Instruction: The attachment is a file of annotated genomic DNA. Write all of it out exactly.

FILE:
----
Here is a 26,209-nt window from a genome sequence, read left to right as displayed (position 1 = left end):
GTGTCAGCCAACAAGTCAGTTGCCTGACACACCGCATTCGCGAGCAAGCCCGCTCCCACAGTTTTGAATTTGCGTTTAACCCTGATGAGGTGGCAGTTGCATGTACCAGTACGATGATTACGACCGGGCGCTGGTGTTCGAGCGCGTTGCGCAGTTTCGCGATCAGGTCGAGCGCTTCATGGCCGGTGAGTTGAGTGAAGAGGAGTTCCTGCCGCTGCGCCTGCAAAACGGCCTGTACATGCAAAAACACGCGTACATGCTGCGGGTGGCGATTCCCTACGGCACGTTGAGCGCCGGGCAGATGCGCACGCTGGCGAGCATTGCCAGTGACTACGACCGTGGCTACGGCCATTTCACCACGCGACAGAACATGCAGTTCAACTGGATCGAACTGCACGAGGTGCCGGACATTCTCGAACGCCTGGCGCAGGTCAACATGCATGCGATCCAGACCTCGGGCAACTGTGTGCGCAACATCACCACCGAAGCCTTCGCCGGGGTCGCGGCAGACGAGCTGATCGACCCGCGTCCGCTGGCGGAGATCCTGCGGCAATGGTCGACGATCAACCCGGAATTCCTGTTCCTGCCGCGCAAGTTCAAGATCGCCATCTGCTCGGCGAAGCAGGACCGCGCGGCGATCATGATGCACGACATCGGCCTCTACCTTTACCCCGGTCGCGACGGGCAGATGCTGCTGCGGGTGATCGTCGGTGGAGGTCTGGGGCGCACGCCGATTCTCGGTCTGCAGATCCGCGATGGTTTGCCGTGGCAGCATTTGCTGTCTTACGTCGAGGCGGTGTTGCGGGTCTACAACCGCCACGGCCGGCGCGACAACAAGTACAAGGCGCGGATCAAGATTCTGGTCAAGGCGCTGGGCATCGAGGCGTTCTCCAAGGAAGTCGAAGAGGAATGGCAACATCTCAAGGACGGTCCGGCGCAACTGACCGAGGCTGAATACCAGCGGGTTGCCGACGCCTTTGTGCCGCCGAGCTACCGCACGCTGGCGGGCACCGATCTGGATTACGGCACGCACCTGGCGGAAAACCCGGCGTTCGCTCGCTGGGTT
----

Here is a 26,209-nt window from a genome sequence, read left to right as displayed (position 1 = left end):
GTGTCAGCCAACAAGTCAGTTGCCTGACACACCGCATTCGCGAGCAAGCCCGCTCCCACAGTTTTGAATTTGCGTTTAACCCTGATGAGGTGGCAGTTGCATGTACCAGTACGATGATTACGACCGGGCGCTGGTGTTCGAGCGCGTTGCGCAGTTTCGCGATCAGGTCGAGCGCTTCATGGCCGGTGAGTTGAGTGAAGAGGAGTTCCTGCCGCTGCGCCTGCAAAACGGCCTGTACATGCAAAAACACGCGTACATGCTGCGGGTGGCGATTCCCTACGGCACGTTGAGCGCCGGGCAGATGCGCACGCTGGCGAGCATTGCCAGTGACTACGACCGTGGCTACGGCCATTTCACCACGCGACAGAACATGCAGTTCAACTGGATCGAACTGCACGAGGTGCCGGACATTCTCGAACGCCTGGCGCAGGTCAACATGCATGCGATCCAGACCTCGGGCAACTGTGTGCGCAACATCACCACCGAAGCCTTCGCCGGGGTCGCGGCAGACGAGCTGATCGACCCGCGTCCGCTGGCGGAGATCCTGCGGCAATGGTCGACGATCAACCCGGAATTCCTGTTCCTGCCGCGCAAGTTCAAGATCGCCATCTGCTCGGCGAAGCAGGACCGCGCGGCGATCATGATGCACGACATCGGCCTCTACCTTTACCCCGGTCGCGACGGGCAGATGCTGCTGCGGGTGATCGTCGGTGGAGGTCTGGGGCGCACGCCGATTCTCGGTCTGCAGATCCGCGATGGTTTGCCGTGGCAGCATTTGCTGTCTTACGTCGAGGCGGTGTTGCGGGTCTACAACCGCCACGGCCGGCGCGACAACAAGTACAAGGCGCGGATCAAGATTCTGGTCAAGGCGCTGGGCATCGAGGCGTTCTCCAAGGAAGTCGAAGAGGAATGGCAACATCTCAAGGACGGTCCGGCGCAACTGACCGAGGCTGAATACCAGCGGGTTGCCGACGCCTTTGTGCCGCCGAGCTACCGCACGCTGGCGGGCACCGATCTGGATTACGGCACGCACCTGGCGGAAAACCCGGCGTTCGCTCGCTGGGTT